American News Jun 1, 2021 9:46 PM EST

Maryland governor announces end of enhanced pandemic unemployment benefits amid worker shortages

Maryland Gov. Larry Hogan announced Tuesday that the state will be ending enhanced pandemic unemployment benefits and reinstating the job search requirements as early as next month amid an uptick in COVID-19 vaccinations and worker shortages.

Maryland governor announces end of enhanced pandemic unemployment benefits amid worker shortages
Hannah Nightingale Washington DC
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Maryland Gov. Larry Hogan announced Tuesday that the state will be ending enhanced pandemic unemployment benefits and reinstating the job search requirements as early as next month amid an uptick in COVID-19 vaccinations and worker shortages.

Via press release, Hogan stated that the combination of reaching the 70 percent vaccination-rate threshold in the state and the 12 consecutive months of job growth brought about the discontinuation of the program.

"Our health and economic recovery continues to outpace the nation, and we have reached the benchmark set by President Biden of vaccinating 70% of adults," said Hogan. "While these federal programs provided important temporary relief, vaccines and jobs are now in good supply. And we have a critical problem where businesses across our state are trying to hire more people, but many are facing severe worker shortages. After 12 consecutive months of job growth, we look forward to getting more Marylanders back to work."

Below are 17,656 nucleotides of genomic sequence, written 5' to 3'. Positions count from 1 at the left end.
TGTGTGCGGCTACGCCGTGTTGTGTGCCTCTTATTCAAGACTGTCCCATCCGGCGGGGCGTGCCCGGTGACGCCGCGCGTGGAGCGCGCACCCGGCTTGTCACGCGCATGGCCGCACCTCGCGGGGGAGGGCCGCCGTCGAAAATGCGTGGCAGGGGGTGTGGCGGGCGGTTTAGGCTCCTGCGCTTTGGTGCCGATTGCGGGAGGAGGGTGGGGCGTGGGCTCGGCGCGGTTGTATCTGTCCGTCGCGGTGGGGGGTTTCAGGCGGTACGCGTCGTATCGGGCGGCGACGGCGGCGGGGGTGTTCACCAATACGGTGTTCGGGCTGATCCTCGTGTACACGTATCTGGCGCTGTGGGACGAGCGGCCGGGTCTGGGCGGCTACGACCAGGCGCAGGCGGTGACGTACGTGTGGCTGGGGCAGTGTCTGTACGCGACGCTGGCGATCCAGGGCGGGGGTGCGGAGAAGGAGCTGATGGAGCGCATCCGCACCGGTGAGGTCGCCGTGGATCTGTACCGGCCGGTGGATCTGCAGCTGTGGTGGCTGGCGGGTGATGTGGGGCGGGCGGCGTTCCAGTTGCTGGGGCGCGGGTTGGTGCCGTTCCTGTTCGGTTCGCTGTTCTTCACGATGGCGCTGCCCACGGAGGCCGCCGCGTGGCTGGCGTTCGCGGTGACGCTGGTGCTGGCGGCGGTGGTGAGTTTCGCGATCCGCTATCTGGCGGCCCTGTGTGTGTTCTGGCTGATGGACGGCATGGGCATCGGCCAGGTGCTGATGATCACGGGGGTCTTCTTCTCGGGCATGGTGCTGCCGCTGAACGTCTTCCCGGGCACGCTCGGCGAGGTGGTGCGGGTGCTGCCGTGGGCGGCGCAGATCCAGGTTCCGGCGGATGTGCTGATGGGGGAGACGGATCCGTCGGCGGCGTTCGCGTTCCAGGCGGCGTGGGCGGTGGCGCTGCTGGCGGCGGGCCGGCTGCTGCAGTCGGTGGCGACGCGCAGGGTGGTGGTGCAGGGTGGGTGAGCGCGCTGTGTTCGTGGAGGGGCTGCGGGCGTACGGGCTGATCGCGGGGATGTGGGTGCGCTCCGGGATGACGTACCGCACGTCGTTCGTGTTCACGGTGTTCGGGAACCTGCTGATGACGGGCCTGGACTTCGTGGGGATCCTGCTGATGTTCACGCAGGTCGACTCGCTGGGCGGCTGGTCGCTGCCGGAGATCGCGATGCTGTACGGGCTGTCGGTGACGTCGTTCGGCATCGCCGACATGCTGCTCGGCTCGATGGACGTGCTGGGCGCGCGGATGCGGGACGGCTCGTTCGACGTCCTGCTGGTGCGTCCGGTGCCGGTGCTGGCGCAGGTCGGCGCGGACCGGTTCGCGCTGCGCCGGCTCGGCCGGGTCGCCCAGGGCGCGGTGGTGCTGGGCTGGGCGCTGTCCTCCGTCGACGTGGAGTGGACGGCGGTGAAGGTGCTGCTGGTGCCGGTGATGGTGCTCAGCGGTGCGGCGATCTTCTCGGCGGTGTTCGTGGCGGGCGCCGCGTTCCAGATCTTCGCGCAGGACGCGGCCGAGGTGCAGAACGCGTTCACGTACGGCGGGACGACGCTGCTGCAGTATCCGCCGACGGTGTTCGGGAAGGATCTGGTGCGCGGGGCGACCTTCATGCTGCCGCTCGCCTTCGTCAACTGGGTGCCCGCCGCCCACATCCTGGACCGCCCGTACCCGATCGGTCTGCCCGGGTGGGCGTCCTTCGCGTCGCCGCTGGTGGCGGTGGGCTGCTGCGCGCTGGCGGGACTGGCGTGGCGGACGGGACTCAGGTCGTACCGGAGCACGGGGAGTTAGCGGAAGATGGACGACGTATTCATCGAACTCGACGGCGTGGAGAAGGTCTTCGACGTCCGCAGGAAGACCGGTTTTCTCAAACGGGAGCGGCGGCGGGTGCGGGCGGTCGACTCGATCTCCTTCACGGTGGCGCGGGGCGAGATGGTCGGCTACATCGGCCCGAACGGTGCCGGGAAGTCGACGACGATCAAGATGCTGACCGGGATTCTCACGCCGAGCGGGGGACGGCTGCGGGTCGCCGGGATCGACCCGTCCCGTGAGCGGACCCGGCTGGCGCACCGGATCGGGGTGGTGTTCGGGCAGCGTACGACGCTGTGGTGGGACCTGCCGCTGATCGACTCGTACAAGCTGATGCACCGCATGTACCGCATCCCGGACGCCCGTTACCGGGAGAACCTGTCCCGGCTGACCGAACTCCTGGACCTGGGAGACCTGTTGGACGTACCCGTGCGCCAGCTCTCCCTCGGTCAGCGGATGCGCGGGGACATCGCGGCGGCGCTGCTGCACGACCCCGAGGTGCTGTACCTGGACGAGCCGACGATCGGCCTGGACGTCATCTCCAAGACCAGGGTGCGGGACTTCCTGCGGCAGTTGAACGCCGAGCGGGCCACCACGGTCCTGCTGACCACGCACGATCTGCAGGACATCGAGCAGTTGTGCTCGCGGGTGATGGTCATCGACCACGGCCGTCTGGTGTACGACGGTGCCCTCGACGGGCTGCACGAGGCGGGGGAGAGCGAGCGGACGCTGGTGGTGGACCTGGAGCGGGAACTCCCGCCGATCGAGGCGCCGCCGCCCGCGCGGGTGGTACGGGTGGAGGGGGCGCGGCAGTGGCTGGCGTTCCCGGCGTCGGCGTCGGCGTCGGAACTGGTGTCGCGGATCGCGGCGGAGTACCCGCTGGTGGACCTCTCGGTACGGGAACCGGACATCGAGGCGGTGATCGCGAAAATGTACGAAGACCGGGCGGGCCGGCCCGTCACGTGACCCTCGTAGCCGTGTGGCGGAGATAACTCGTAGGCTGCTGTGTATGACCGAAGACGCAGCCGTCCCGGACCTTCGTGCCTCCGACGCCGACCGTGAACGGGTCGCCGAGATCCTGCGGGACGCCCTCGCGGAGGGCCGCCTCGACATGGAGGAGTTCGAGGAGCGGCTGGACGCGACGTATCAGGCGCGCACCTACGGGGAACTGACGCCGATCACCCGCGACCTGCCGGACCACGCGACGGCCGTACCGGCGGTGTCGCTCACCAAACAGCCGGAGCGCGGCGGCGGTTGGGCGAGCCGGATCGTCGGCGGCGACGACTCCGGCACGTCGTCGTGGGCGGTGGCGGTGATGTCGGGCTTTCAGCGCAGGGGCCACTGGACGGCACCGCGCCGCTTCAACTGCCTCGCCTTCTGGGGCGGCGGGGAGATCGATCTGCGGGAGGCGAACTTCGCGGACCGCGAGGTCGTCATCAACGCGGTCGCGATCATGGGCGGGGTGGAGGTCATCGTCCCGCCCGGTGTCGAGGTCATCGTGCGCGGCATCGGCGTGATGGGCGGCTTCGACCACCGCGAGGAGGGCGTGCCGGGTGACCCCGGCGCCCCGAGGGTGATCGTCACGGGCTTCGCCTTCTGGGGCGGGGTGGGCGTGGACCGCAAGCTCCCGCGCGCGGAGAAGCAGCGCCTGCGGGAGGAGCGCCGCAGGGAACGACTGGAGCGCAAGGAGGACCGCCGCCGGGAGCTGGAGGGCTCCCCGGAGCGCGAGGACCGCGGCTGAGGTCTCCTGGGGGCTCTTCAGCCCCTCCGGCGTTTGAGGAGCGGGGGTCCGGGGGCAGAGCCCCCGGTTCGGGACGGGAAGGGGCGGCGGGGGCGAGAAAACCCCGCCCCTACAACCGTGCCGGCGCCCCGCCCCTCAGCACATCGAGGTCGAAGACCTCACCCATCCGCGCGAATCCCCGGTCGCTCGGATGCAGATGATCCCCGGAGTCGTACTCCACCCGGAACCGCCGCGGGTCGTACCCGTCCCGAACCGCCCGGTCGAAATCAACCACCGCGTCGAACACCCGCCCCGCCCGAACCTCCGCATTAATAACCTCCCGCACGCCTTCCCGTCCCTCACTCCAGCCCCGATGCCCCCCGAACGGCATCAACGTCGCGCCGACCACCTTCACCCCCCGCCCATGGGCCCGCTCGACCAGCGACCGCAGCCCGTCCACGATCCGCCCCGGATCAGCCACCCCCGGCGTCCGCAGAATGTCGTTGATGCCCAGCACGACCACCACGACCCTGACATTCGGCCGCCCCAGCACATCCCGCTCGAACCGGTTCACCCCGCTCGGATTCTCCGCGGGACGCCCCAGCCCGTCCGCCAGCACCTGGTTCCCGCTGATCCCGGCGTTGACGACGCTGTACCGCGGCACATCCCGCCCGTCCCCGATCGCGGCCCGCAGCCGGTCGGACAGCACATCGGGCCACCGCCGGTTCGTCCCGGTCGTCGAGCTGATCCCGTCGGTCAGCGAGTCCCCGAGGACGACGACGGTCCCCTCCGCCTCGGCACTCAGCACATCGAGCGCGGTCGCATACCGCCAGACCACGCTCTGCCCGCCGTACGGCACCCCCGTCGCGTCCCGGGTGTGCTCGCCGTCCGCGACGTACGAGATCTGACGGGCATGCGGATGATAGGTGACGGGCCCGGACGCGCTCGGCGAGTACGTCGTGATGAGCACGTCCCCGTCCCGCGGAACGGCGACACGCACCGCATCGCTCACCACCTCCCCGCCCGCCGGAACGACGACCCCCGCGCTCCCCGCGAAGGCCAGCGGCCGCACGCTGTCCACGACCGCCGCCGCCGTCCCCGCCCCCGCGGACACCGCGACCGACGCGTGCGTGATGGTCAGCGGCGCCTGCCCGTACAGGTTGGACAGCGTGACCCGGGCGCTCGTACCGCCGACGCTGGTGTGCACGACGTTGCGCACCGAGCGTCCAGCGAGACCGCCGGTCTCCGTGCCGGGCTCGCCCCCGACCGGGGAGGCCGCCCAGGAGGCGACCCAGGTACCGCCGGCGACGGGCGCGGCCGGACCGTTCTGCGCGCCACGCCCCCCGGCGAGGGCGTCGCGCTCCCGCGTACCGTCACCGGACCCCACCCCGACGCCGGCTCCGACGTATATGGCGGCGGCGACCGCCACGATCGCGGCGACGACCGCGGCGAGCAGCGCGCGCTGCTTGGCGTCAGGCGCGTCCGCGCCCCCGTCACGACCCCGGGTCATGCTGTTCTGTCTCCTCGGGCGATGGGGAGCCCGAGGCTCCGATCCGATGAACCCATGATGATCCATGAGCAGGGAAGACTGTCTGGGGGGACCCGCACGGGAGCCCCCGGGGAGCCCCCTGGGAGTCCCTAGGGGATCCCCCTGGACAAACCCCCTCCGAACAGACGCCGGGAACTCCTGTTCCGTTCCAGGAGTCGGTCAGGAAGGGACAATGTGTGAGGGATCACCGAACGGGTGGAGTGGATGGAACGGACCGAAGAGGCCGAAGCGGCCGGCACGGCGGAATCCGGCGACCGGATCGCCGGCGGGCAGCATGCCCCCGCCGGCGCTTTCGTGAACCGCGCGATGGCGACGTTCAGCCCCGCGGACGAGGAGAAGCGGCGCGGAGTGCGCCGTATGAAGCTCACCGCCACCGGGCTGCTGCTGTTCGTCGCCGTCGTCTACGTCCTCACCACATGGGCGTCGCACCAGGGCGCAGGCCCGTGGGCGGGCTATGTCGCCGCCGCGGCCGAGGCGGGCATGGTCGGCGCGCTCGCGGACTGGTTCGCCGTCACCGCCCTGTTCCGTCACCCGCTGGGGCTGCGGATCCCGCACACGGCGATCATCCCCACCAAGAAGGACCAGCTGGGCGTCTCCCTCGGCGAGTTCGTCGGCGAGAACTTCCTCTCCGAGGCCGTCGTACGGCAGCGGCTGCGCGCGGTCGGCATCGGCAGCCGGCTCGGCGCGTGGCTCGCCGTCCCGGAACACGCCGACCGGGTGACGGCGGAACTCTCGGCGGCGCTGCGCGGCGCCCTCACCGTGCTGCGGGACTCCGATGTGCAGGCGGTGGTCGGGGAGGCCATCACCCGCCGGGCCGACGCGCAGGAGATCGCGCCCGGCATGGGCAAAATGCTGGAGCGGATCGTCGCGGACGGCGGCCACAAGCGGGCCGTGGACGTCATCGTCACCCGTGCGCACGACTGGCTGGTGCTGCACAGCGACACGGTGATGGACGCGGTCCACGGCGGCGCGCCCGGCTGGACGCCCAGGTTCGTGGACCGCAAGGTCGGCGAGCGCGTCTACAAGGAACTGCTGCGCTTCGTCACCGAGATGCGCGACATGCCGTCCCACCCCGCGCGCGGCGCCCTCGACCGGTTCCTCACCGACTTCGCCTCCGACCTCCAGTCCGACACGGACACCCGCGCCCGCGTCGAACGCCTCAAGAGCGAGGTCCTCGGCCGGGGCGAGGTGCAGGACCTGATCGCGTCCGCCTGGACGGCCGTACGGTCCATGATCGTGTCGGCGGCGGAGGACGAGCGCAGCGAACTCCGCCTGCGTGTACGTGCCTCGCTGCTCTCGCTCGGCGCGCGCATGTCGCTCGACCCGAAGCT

24 states across the country as of June 1  have announced similar measures while declining case counts continue and worker shortages are affecting local businesses. The Biden administration has been reluctant to say that the enhanced unemployment benefits have kept people back from searching for jobs.

According to recent Department of Labor data, there are 8.1 million job openings nationwide, a record figure. Effective on July 3, Maryland will be ending the Federal Pandemic Unemployment Compensation, Mixed Earners Unemployment Compensation, Pandemic Emergency Unemployment Compensation, and Pandemic Unemployment Assistance programs.

Beginning the week of July 4, unemployment claims will once again be required to prove that residents are actively searching for employment, a requirement that was paused at the beginning of the pandemic last March.

"As our state continues to make great progress in its economic recovery, employers are successfully reopening for business and creating job opportunities," said Labor Secretary Tiffany Robinson. "Our team is available to connect jobseekers with a wide variety of training programs and resources, so they can find meaningful employment and return to the workforce."

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